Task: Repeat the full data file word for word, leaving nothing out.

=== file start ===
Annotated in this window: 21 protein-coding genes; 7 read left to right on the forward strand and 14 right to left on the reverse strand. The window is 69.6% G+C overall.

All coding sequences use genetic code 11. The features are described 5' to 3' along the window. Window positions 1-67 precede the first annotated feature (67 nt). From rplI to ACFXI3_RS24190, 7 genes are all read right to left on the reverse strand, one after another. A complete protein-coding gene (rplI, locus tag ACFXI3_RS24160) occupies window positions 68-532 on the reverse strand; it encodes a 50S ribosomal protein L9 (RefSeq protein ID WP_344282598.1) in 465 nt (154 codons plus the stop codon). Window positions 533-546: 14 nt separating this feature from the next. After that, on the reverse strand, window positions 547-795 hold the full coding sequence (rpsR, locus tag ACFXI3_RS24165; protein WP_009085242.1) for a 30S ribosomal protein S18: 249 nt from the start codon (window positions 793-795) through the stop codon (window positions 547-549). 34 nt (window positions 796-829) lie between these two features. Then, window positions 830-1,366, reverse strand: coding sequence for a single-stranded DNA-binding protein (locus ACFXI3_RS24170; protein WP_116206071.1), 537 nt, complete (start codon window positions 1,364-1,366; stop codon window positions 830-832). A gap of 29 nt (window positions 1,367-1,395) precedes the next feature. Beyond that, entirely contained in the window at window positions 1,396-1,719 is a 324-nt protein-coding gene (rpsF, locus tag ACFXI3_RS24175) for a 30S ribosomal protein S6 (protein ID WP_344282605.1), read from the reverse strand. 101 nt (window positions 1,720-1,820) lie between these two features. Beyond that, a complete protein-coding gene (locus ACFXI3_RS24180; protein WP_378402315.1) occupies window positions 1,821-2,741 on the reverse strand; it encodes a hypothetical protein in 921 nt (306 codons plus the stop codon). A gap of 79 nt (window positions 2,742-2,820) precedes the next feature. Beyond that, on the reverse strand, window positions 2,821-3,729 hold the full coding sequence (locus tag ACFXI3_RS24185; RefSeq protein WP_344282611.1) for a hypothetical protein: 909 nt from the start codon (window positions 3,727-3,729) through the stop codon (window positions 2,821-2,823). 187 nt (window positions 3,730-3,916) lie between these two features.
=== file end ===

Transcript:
Annotated in this window: 21 protein-coding genes; 7 read left to right on the forward strand and 14 right to left on the reverse strand. The window is 69.6% G+C overall.

All coding sequences use genetic code 11. The features are described 5' to 3' along the window. Window positions 1-67 precede the first annotated feature (67 nt). From rplI to ACFXI3_RS24190, 7 genes are all read right to left on the reverse strand, one after another. A complete protein-coding gene (rplI, locus tag ACFXI3_RS24160) occupies window positions 68-532 on the reverse strand; it encodes a 50S ribosomal protein L9 (RefSeq protein ID WP_344282598.1) in 465 nt (154 codons plus the stop codon). Window positions 533-546: 14 nt separating this feature from the next. After that, on the reverse strand, window positions 547-795 hold the full coding sequence (rpsR, locus tag ACFXI3_RS24165; protein WP_009085242.1) for a 30S ribosomal protein S18: 249 nt from the start codon (window positions 793-795) through the stop codon (window positions 547-549). 34 nt (window positions 796-829) lie between these two features. Then, window positions 830-1,366, reverse strand: coding sequence for a single-stranded DNA-binding protein (locus ACFXI3_RS24170; protein WP_116206071.1), 537 nt, complete (start codon window positions 1,364-1,366; stop codon window positions 830-832). A gap of 29 nt (window positions 1,367-1,395) precedes the next feature. Beyond that, entirely contained in the window at window positions 1,396-1,719 is a 324-nt protein-coding gene (rpsF, locus tag ACFXI3_RS24175) for a 30S ribosomal protein S6 (protein ID WP_344282605.1), read from the reverse strand. 101 nt (window positions 1,720-1,820) lie between these two features. Beyond that, a complete protein-coding gene (locus ACFXI3_RS24180; protein WP_378402315.1) occupies window positions 1,821-2,741 on the reverse strand; it encodes a hypothetical protein in 921 nt (306 codons plus the stop codon). A gap of 79 nt (window positions 2,742-2,820) precedes the next feature. Beyond that, on the reverse strand, window positions 2,821-3,729 hold the full coding sequence (locus tag ACFXI3_RS24185; RefSeq protein WP_344282611.1) for a hypothetical protein: 909 nt from the start codon (window positions 3,727-3,729) through the stop codon (window positions 2,821-2,823). 187 nt (window positions 3,730-3,916) lie between these two features.